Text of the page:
Ayahuasca

Chris’ latest book, The Ayahuasca Test Pilots Handbook: The Essential Guide to Ayahuasca Journeying, is focused on the medicinal plant brew ayahuasca, which derives from the Amazon rainforest, and is rich in the psychedelic substance DMT. The plants used to make ayahuasca are found in the Amazon rainforest, and are considered an integral part of Amazonian medicine. Ayahuasca is a drink or tea derived from the vine banisteriopsis caapi – the word ayahuasca means “vine of the soul” or “vine with a soul.”  The second ingredient is chacruna (psychotria viridis) or chagropanga (diplopterys cabrerana) – both of which also contain large amounts of DMT. (Chris does not recommend using ayahuasca and cannabis together, noting that the incredible hallucinogenic effects of ayahuasca do not need cannabis-derived amplification.) The first known Western contact with ayahuasca was through a discovery by Richard Spruce in 1851, an English ethnobotanist, but it is thought that ayahuasca has been used for at least two millennia. Chris mentioned in this video that the experience of ayahuasca is shared by all who take it at the same time.

Ayahuasca and PTSD

Chris and MassRoots talked about a short video in which he advocates the use of ayahuasca for veterans and other people suffering from posttraumatic stress disorder (PTSD). I asked him how ayahuasca can help people suffering from PTSD. His response was that neural circuits in the brain cause repetitive thoughts, some of which are positive and allow us to proceed quickly through daily tasks such as tying our shoes, or starting a car. For PTSD sufferers, however, these repetitive thoughts can manifest as flashbacks, which are horrifying, negative, and cause undue stress or even violent reactions. The psychedelic experience of ayahuasca can “suspend” these reactions for a short period time, causing the repetitive thoughts to stop and allowing people to change their reactions to them. They can essentially be changed to a positive reaction instead of the repetitive bad thoughts or memories. While ayahuasca can be used without any guidance, Chris strongly recommends the use of ayahuasca with a shaman or experienced leader.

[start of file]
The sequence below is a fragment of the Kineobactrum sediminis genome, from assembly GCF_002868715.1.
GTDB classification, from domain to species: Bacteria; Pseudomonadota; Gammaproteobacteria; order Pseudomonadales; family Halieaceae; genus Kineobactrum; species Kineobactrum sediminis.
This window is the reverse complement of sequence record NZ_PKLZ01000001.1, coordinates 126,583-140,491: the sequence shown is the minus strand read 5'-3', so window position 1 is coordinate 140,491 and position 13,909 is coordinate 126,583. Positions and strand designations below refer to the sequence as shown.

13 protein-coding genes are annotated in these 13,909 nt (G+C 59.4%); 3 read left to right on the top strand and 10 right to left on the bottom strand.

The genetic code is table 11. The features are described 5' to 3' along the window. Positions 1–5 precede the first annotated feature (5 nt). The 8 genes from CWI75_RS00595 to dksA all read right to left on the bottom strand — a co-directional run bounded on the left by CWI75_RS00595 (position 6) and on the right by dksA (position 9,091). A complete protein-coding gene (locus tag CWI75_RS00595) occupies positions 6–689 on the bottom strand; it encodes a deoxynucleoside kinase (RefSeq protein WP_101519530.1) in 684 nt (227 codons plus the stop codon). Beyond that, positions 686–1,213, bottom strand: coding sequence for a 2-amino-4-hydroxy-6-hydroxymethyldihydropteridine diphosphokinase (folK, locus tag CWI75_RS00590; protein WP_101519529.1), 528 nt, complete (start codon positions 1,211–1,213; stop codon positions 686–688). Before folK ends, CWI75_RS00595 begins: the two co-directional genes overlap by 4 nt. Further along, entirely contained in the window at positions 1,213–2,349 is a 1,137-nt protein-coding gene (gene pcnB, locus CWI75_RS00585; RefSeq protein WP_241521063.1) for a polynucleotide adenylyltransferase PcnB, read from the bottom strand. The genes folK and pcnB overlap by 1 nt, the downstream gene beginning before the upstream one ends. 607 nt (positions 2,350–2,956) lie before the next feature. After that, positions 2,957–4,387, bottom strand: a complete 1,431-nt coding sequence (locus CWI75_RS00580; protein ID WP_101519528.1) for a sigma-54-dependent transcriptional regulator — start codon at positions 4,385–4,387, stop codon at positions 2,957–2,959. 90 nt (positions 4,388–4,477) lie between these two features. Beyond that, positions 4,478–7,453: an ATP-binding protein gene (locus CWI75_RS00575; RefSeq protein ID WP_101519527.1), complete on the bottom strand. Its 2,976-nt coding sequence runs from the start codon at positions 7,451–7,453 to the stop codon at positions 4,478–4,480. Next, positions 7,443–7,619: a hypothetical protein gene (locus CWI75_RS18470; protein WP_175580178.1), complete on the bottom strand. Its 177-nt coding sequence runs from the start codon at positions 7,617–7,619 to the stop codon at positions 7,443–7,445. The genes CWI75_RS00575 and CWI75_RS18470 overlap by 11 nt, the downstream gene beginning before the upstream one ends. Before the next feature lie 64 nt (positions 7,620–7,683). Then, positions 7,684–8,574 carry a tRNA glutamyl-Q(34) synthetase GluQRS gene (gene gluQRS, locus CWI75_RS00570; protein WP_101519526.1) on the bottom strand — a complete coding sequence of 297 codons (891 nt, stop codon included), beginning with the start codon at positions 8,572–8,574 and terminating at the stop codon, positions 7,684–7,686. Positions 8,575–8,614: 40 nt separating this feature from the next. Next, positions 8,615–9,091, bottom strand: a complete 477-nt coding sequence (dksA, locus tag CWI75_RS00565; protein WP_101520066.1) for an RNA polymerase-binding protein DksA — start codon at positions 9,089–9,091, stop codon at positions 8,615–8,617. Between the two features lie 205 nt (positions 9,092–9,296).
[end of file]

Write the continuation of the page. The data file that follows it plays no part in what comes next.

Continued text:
How are the Medicines Chris Finds Used?

Chris spoke with MassRoots about some issues he had with large pharmaceutical companies in the past; in trying to develop helpful medicines for the public, he found these companies to be dishonest, disreputable, and unethical. His ultimate goal lies in establishing trade for marginalized peoples all over the world; creating useful medicines and organic cosmetic products is an essential way of preserving valuable cultures while helping others who might need these rare medicines to help them with diseases, mental issues, or other health concerns. Chris travels all over the world in search of these medicines, and is known as someone who will try a possibly dangerous medicinal plant at least once if it promises positive health effects.

What Will the Future of Cannabis Look Like?

Chris is a firm believer in revealing the truth, especially when it comes to the human consciousness, human health, cultural truths, and the lies of large pharmaceutical companies. Medicine is meant for everyone, and keeping it under lock and key, charging outrageous prices that most people can’t afford, and covering up the true healing abilities of the many medicinal plants in the world is a singularly human crime. Chris’ experiences, observances, and knowledge are immeasurably valuable to our planet, our people, and the future of humankind. Cannabis is just one of these medicinal plants, and should be legal for use by all human beings to promote healing, reduce pain, and reduce stress and violence.